I never thought I’d be one of those people who lie to protect themselves, but apparently I am.

I’ve always prided myself with being open about any topic with my children. But a few weeks ago, my daughter Kendall and I were having a meaningful conversation about tough issues when she asked me a question that I couldn’t honestly answer. Telling her the truth would open the door to so many more questions - how could I be such a hypocrite? How could I set different expectations for my kids than I did for myself?

And so, on the spur of the moment, I lied.

Now I wish I hadn’t, and I’ve battled with myself over the decision. During this same time, I’ve also managed to get a  real case of poison ivy because I refused to let the plant take over my rhododendron bush.

Since I will forever associate poison ivy with lies that adults tell kids, I can’t help but note the irony of the situation.

My daughter, who is oblivious of my lie or my subsequent internal turmoil, thinks I made way too big an issue over the poison ivy. According to her, I if had  just left it alone, I wouldn’t be so miserable.

She’s probably right.

But like I said, I can be a slow learner.

Roughing It

Wednesday, July 9, 2014
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A few days ago, my daughter approached me with her hands on her hips, her head cocked and her voice dripping with exasperation.

“Well, mom,” she said. “Your great experiment failed.”

I had no idea what she was talking about, and I said so.

“This whole not using the dryer thing,” she explained. “It’s not working.”

I still didn’t understand what she meant, so she slowed her words and paused between each one.

“The      towels      are     rough      and    my     t-shirts    are     stiff,” she explained.

“That’s because they weren’t dried in the dryer,” I said. “The dryer fluffs things.”

“Exactly,” she said.

I understood her perspective, but she didn’t understand mine – which was that dryer needed a replacement part and running it would break it completely. Besides, dryers use a great deal of electricity, and electricity costs a great deal of money. I’m all for saving electricity.

Our brief and pointless conversation was ironic.

Just days earlier, I’d had a conversation with co-workers about the benefits of drying laundry on a clothesline. I expressed the intense embarrassment I’d experienced as an adolescent when my mom had hung all of our laundry, including underwear, on clotheslines and drying racks in our backyard for the neighbors to see. A colleague, who is younger than me but grew up in the country, said everyone dried their clothes outside when he was growing up.  Another, who is older than me but who grew up in the suburbs of Washington D.C., said she had tried drying clothes outside once but her sheets were full of bugs.  The only consensus we reached about line-drying clothes is that is much cheaper.

And then my dryer started making a funny noise and I decided that cheaper is sometimes better, and we don’t need technology as much as society tries to tell us we do.  Humans survived for hundreds of years without it, and even my own generation once made do with much less.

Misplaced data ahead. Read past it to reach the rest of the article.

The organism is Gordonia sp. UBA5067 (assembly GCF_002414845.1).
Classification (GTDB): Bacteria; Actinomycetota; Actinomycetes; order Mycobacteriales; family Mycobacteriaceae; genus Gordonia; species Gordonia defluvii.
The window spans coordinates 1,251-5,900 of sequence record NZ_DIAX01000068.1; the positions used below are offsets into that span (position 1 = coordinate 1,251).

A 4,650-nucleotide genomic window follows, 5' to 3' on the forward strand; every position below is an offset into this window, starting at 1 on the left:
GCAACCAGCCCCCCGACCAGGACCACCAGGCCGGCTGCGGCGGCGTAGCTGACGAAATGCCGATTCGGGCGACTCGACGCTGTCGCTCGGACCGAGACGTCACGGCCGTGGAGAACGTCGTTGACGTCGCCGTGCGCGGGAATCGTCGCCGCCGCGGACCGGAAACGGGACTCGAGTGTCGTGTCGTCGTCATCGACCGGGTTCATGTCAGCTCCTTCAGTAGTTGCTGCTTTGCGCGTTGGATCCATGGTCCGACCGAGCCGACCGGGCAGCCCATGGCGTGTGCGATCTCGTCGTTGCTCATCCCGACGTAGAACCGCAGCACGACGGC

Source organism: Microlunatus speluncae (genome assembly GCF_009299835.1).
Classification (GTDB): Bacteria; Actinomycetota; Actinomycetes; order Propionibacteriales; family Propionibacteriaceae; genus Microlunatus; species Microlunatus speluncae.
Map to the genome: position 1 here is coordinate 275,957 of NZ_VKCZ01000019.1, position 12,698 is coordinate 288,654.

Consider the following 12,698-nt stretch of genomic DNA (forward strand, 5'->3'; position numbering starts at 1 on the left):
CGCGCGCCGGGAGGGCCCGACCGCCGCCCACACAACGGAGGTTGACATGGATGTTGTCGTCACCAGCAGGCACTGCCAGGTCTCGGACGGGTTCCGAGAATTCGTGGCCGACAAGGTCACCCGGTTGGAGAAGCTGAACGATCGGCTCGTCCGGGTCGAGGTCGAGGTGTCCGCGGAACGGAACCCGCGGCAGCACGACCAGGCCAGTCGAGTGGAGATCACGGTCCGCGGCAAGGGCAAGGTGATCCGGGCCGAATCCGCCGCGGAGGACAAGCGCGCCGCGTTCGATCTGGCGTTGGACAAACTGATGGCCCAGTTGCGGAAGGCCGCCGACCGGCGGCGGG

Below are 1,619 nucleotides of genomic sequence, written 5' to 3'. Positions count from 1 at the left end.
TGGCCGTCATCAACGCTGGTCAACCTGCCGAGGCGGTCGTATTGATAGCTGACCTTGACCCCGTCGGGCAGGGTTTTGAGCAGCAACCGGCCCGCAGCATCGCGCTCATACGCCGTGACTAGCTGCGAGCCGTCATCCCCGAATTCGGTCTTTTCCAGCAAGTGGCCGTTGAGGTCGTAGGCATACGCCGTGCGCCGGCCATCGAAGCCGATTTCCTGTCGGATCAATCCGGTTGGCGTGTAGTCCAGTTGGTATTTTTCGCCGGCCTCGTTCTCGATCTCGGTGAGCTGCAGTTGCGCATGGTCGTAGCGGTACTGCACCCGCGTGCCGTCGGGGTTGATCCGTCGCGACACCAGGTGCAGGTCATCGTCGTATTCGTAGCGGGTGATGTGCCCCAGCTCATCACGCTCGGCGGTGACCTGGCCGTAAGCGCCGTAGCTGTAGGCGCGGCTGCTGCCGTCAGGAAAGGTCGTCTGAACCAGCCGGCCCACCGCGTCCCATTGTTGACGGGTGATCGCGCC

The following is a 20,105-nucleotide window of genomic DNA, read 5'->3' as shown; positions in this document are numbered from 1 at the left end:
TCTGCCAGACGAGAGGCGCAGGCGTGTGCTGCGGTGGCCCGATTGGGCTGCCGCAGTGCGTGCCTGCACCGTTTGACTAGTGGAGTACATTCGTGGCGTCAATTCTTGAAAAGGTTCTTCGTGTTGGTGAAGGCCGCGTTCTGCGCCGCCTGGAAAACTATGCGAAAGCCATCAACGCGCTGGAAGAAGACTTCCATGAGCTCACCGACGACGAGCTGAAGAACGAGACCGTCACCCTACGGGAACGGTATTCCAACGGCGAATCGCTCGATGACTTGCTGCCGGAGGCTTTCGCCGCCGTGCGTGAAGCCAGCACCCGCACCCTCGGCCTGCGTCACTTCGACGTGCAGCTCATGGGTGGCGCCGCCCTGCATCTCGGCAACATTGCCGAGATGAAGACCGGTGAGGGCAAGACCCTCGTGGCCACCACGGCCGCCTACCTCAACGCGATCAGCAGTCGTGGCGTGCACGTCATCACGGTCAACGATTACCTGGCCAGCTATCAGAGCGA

I remember my family’s first color television, first microwave oven, first electric typewriter, first answering machine and  first touch-tone phone. And I most definitely remember our first computer, which required us to insert a floppy disc with the operating system. I never dreamed of voice mail, cell phones, the internet, laptop computers or being able to rewind live television.

My children can’t remember a world when they didn’t have all of that technology at their fingertips.

Their disbelief reminds me of trying to understand how my grandparents had lived without television, telephones or running water. It also reminds me of a moment in my own childhood, when my grandparents had traveled from Michigan to Oregon to visit my family.

My grandmother was helping my brother Sean clean his pet hamster’s cage. “You need to use elbow grease,” she said.

My brother looked at her and said, “I don’t think Mom buys that. Should I ask her to go to the store?”

My grandmother laughed and explained that elbow grease is something that comes from within. It is the effort each person uses to get the job done.

I am thinking about that moment as I sit on my back porch in the dark. I am fortunate that there is still a battery in my laptop computer so I can write. My son is sitting at the picnic table at the other end of the deck reading a book to the glow of a lantern.

A storm blew through my town a few hours ago, and there was a fire at the local substation. The power has been out for hours.

I can’t say I’m pleased with this turn of events. The slight inconvenience of drying laundry on a clothesline is nothing compared to the worry about the food in our refrigerator going bad, the temperature in the house getting too hot, our lack of internet and television or, most important to my kids, our inability to charge our mobile devices.

And yet, as I write this on a laptop with a depleting battery, I am enjoying the gentle breeze blowing through the leaves of the oak tree that rules the backyard and the dance of the fireflies against the dark sky. I am enjoying the fact that the only noise I hear is the sound of crickets. And I am enjoying the fact that, just for a moment, I can understand a world that used to exist. A world that depended less on electricity and more on imagination and personal relationships.